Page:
12 May 2017 5:05 AM GMT
Refusing to quash an FIR filed for offences punishable under Sections 498 A, 323, 504, 506, of the Indian Penal Code, the Bombay High Court has dismissed a plea filed by in-laws of 35-year-old Nimisha Patel who alleged mental and physical torture at their hands.The Aurangabad bench of Justice SS Shinde and Justice KK Sonawane was hearing an application filed by Kailashben Patel, Rahul...
Refusing to quash an FIR filed for offences punishable under Sections 498 A, 323, 504, 506, of the Indian Penal Code, the Bombay High Court has dismissed a plea filed by in-laws of 35-year-old Nimisha Patel who alleged mental and physical torture at their hands.
The Aurangabad bench of Justice SS Shinde and Justice KK Sonawane was hearing an application filed by Kailashben Patel, Rahul Patel, Mahendrabhai Patel and Vijay Patel seeking quashing of FIR filed by Nimisha against them as well quashing of the subsequent charge sheet that was filed before the Chief Judicial Magistrate (CJM), Jalna district.
According to Nimisha, she got married to Neeraj in 2002. They have two children together, a boy and a girl. It was Nimisha’s allegation that Kailashben, who is Niraj’s stepmother, abused her when she came to Jalna at the time of the birth of Nimisha’s daughter.
Kailashben even went on to say that since she (Nimisha) had given birth to a girl child, they would not be entitled to any share in the family property, it was alleged.
Nimisha cited other instances in the FIR to substantiate allegations of cruelty and torture.
Once, Niraj’s half-brother Rahul forged Nimisha’s signature on a school leaving certificate in order to get her daughter out of school.
Counsel for applicants Jay Kalsara submitted that Nimisha’s allegations his clients were mala fide and intended to harass them “to fulfil her illegal demand of share in the property of applicants”.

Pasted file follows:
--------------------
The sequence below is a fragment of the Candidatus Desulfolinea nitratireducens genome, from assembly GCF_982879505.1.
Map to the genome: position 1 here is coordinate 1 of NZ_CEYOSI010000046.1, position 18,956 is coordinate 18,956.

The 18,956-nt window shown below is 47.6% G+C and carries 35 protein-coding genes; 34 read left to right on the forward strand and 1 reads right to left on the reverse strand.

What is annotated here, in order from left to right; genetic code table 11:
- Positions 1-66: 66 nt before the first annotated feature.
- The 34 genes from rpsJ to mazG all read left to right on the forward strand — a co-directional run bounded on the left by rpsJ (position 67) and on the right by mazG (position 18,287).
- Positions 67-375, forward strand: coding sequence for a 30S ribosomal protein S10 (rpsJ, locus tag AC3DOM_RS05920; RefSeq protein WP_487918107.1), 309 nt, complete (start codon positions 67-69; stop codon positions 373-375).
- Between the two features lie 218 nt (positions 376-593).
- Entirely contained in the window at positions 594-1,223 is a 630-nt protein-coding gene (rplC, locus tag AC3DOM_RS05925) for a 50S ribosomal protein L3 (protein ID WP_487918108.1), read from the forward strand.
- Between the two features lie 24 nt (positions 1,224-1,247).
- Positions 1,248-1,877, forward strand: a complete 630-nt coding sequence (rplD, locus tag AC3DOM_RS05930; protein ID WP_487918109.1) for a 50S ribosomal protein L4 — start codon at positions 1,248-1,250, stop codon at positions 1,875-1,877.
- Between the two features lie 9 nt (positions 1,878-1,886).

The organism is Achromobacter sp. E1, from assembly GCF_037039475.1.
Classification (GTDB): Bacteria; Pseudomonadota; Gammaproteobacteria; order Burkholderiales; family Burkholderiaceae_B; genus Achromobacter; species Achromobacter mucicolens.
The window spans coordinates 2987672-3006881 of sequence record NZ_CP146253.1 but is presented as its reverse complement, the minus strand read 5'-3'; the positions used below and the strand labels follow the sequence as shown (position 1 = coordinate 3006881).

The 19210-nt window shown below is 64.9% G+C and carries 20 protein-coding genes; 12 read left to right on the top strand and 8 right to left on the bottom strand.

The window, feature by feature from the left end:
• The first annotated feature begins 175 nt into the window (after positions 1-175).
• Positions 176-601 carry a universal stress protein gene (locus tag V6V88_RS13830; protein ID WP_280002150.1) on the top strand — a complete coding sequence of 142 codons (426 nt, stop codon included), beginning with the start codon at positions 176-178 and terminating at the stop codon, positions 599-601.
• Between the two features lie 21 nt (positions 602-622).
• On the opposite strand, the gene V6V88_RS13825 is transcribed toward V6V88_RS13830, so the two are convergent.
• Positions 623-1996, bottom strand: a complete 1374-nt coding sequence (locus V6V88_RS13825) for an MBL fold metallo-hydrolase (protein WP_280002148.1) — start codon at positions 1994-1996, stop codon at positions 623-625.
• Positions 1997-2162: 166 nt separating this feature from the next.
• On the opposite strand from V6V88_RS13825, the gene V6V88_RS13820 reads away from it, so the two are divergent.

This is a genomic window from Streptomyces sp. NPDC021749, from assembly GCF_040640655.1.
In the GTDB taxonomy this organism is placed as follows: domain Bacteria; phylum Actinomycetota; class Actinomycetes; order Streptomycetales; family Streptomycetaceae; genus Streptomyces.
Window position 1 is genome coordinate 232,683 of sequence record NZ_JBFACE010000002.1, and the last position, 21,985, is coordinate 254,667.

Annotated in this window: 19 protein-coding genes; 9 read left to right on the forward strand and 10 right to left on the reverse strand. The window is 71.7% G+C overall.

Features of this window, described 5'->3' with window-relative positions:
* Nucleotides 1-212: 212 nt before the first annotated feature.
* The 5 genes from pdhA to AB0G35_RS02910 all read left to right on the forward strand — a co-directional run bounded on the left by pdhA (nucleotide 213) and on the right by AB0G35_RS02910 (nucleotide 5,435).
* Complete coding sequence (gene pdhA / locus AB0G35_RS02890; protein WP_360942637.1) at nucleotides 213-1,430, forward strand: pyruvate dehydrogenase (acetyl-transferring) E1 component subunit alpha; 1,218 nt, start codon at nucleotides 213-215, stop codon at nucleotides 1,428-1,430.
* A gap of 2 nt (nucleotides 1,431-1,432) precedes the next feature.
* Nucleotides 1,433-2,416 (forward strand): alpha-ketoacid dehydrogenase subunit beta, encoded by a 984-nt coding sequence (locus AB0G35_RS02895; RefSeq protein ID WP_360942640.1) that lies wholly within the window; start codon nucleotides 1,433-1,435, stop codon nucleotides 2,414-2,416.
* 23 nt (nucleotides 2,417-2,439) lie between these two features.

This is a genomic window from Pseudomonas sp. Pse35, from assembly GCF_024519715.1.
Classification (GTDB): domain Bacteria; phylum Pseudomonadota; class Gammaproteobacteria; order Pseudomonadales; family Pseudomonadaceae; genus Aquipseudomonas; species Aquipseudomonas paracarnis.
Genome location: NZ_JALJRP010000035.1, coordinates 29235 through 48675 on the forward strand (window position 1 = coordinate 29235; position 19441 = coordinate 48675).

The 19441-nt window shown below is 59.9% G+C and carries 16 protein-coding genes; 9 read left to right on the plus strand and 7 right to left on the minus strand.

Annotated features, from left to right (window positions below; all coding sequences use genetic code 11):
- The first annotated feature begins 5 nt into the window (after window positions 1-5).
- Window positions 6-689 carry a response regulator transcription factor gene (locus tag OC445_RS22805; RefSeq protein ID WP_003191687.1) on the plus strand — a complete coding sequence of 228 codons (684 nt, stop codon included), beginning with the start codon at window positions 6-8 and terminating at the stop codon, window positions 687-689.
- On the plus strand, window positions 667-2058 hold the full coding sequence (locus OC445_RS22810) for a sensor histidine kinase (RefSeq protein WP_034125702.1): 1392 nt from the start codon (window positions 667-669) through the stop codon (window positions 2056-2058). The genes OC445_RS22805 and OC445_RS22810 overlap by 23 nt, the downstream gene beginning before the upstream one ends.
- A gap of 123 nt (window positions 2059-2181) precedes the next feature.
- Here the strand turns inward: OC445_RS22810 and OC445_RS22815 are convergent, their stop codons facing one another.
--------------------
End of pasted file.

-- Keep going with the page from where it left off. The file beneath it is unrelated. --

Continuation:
He also submitted that since no offence alleged by Nimisha had been committed in Jalna district, the CJM there had no jurisdiction in the case. Thus, FIR ought to be quashed and set aside for lack of jurisdiction.
Kalsar alleged that the intent to file FIR in Jalna was to inconvenience his clients who lived 600 km away in Gujarat.
Referring to Kailashben’s threat to Nimisha and her parents after the birth of Nimisha’s daughter as well as the son in Jalna, the court noted that the Supreme Court in the case of Sunita Kumari Kashyap vs State of Bihar and Another, had said: “When it is uncertain in which of several local areas an offence was committed or where an offence is committed partly in one local area and partly in another or where an offence is a continuing one, and continues to be committed in more than one local area and takes place in different local areas as per Section 178, the Court having jurisdiction over any of such local areas is competent to inquire into and try the offence.”
The court, therefore, noted that the “circumstances on record prima facie indicate that the first informant (Nimisha) was subjected to ill-treatment and harassment on the part of applicants”.
Hence, dismissing the application for quashing, the court said the CJM of Jalna district had jurisdiction to deal with the FIR against Nimisha’s in-laws.
Read the Order here.